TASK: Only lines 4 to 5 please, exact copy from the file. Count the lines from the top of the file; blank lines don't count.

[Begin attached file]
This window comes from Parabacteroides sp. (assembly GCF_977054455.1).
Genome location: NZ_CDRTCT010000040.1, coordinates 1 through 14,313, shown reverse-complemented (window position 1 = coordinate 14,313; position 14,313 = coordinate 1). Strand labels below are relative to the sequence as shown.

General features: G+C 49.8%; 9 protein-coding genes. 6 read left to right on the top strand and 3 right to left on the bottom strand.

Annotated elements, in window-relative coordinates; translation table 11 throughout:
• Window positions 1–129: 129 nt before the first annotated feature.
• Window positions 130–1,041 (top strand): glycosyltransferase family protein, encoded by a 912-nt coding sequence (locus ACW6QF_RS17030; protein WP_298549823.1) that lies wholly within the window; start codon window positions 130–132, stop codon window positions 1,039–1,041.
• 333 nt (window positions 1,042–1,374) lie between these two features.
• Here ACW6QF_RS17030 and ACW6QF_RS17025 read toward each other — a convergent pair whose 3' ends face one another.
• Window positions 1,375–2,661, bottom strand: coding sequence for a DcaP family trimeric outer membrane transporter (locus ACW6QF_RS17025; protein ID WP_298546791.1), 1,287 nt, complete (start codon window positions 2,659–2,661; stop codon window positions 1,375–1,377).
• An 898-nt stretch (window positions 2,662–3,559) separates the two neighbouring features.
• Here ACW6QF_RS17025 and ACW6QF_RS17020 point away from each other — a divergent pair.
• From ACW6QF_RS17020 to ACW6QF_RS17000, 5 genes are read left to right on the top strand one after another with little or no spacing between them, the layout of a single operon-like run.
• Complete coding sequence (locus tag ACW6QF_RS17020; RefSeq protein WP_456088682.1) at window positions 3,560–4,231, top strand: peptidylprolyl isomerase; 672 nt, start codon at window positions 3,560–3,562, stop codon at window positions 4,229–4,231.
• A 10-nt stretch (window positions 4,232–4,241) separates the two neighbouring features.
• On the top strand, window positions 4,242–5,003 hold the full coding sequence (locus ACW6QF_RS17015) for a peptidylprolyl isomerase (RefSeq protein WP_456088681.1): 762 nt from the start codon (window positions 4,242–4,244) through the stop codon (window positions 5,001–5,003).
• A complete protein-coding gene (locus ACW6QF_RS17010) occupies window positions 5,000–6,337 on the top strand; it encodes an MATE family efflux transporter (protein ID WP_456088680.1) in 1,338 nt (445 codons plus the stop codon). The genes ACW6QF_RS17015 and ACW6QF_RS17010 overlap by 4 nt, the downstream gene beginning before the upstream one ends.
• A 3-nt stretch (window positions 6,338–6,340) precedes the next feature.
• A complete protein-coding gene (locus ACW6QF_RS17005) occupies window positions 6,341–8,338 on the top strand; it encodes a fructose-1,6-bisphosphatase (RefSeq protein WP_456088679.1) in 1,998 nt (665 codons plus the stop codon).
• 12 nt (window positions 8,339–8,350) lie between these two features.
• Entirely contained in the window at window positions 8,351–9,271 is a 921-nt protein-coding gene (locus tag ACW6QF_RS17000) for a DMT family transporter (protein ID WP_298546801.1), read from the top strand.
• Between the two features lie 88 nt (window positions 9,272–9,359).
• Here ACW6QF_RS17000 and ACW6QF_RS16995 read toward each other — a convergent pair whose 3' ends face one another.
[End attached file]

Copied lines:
Annotated elements, in window-relative coordinates; translation table 11 throughout:
• Window positions 1–129: 129 nt before the first annotated feature.